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Fixing and respraying plastic interior trim

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Interior plastics looking worn and tired? Colours old-fashioned? Ash grey trim not hektic enough for your Veilside R33 GTS?

You can change it!



Trim Cleaning:


I've found the best combo is also the cheapest; Liquid hand soap, dish scrubbing brush and a hose. Hot water is fine, just not boiling.

My results with the 'recommended' prep cleaners has been very mixed, so I stick with what works. Cheapness is a bonus.



Rattlecan Vinyl Dye Prep:


Clean the surface with liquid soap and water, then lightly run steel wool over the surface to remove any small nicks, scratches or particles of grit/plastic on the surface.

The idea is to produce a nice texture, whatever the colour.


Almost all imperfections will be displayed after coating, so take care if sanding a textured section, as it will be obvious in the finished product.

To repair deep cuts or scratches, you can fill them with molten plastic of the same grade (don't mix different types of plastic) using an old soldering iron to fuse the molten material with the inside walls of the scratch. Once filled, sand down and hope you can apply adequate texture when dying.


Be sure to clean the surface again before painting.


In brief, if the surface is in the condition you want, then a good clean is all that's required. Sometimes buying a replacement panel of a different colour is better than repairing a damaged one of the same colour. That's the benefit of recolouring - it doesn't matter what it starts as!



Plastic Repair Using Molten Plastic:


If body filler can't be used, or isn't desired, the alternative is to use molten plastic. It's low tech, but it works.



- Scrap interior panels (from the same car if possible) that can be cut into pieces

- Fat soldering iron with a few different tips (45 degree flat tip is best)

- Ventilated area, and breathing protection (fumes are bad for your health)


The process is quite straightforward:

A. Cut off a section of scrap plastic

B. Use the soldering iron to melt off a small section

C. Scrape the molten plastic sitting on the tip into the section to be filled

D. Insert the soldering iron tip into the section to be filled, so you melt the inside edges (needed to fuse the plastic together)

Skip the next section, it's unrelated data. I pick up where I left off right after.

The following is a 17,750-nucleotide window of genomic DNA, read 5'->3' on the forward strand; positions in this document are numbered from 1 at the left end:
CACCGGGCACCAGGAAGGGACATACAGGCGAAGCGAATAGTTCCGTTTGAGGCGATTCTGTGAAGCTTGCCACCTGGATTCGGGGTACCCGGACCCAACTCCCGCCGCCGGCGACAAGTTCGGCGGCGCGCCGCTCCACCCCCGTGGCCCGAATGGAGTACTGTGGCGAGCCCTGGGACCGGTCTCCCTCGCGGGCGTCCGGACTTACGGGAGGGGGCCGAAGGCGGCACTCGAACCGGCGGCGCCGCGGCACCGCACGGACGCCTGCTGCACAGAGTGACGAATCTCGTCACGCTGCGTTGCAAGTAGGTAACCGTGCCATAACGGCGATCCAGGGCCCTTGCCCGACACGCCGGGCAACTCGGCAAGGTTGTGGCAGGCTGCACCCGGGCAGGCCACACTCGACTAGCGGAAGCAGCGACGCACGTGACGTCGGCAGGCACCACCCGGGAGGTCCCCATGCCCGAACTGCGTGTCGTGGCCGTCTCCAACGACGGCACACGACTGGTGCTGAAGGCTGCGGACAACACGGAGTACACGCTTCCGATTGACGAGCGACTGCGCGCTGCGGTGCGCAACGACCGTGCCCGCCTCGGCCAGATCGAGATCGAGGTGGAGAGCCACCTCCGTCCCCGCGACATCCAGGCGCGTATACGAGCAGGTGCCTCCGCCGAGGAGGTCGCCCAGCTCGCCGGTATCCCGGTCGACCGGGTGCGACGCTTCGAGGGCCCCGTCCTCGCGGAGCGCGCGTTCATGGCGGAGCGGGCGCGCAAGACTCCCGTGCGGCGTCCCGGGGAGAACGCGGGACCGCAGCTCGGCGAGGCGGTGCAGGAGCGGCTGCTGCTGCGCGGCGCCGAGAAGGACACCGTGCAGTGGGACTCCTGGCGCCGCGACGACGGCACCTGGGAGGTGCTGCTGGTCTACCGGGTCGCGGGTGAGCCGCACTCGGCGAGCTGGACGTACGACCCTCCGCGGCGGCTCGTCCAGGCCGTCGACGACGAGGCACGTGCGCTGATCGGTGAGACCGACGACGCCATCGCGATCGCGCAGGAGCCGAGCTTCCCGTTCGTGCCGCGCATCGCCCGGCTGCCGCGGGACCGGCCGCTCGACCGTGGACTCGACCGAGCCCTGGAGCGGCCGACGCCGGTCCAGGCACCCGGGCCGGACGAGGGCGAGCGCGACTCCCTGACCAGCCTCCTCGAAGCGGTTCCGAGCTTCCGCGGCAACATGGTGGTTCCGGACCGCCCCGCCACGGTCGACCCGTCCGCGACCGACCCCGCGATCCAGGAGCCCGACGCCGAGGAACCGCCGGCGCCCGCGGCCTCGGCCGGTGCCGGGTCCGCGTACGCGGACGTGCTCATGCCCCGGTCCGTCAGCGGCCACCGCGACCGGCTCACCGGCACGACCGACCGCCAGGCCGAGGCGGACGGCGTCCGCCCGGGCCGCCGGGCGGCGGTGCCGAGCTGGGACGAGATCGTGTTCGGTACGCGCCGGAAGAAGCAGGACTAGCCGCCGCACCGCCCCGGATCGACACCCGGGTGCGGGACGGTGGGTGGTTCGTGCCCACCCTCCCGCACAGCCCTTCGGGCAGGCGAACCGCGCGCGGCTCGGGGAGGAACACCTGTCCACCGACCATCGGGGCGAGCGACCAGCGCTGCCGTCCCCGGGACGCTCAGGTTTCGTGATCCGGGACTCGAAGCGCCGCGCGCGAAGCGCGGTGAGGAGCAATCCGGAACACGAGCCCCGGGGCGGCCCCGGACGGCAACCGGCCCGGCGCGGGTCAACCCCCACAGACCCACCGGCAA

E. Rearrange the molten plastic to smooth out disruption caused by Step D


Once filled, cut and sand down the excess to the desired finish.


It should be noted that melting plastic is effective for more than simply filling gaps. The same technique can be used to fuse cracks, reattach broken sections of trim, insert new pieces of plastic, or even to cut holes in plastic. The strength of the bond can vary, but the advantage is the rapid setting time and relatively clean fitting process.



Rattlecan Vinyl Dye Application:


Any can of vinyl dye with a decent nozzle will work fine imo. VHT is a good choice.


Dust it on lightly from a distance, repeat a few times to get a patchy-looking base coat happening, then go for thicker coats. Application and preparation is less forgiving than paint; get it wrong and sections will bubble and peel right off like a thin veneer. Get it right, and it will be like a new version of the existing surface, showing everything below it.


For a textured finish, turn the can upside down, spray a little on a cardboard box, get some splatter happening, then dust the surface. If done correctly, you'll have lots of little raised dots which will give texture to sanded sections on textured panels.



Rattlecan Paint Prep:


Clean the surface with liquid soap and water, then lightly run steel wool over the surface. Be sure to clean the surface again before painting. Cuts and scratches can be filled with bondo and sanded, as paint hides more than vinyl dye and can achieve a better 'texture' finish. You won't be replicating fake leather grain, so in some cases it's easier to simply sand everything smooth.